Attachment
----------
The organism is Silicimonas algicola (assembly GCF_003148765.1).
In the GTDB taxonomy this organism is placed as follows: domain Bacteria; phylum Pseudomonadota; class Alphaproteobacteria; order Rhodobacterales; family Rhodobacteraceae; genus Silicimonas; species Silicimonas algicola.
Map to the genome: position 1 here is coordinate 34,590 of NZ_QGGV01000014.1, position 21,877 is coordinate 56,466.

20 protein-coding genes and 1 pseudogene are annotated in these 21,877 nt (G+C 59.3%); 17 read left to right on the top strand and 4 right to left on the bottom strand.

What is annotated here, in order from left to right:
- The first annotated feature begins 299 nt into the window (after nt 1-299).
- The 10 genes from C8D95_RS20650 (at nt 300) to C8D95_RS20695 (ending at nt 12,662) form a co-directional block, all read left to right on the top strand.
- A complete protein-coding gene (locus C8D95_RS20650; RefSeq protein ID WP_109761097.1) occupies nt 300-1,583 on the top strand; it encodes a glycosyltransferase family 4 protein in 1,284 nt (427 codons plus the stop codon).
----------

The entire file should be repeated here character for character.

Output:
The organism is Silicimonas algicola (assembly GCF_003148765.1).
In the GTDB taxonomy this organism is placed as follows: domain Bacteria; phylum Pseudomonadota; class Alphaproteobacteria; order Rhodobacterales; family Rhodobacteraceae; genus Silicimonas; species Silicimonas algicola.
Map to the genome: position 1 here is coordinate 34,590 of NZ_QGGV01000014.1, position 21,877 is coordinate 56,466.

20 protein-coding genes and 1 pseudogene are annotated in these 21,877 nt (G+C 59.3%); 17 read left to right on the top strand and 4 right to left on the bottom strand.

What is annotated here, in order from left to right:
- The first annotated feature begins 299 nt into the window (after nt 1-299).
- The 10 genes from C8D95_RS20650 (at nt 300) to C8D95_RS20695 (ending at nt 12,662) form a co-directional block, all read left to right on the top strand.
- A complete protein-coding gene (locus C8D95_RS20650; RefSeq protein ID WP_109761097.1) occupies nt 300-1,583 on the top strand; it encodes a glycosyltransferase family 4 protein in 1,284 nt (427 codons plus the stop codon).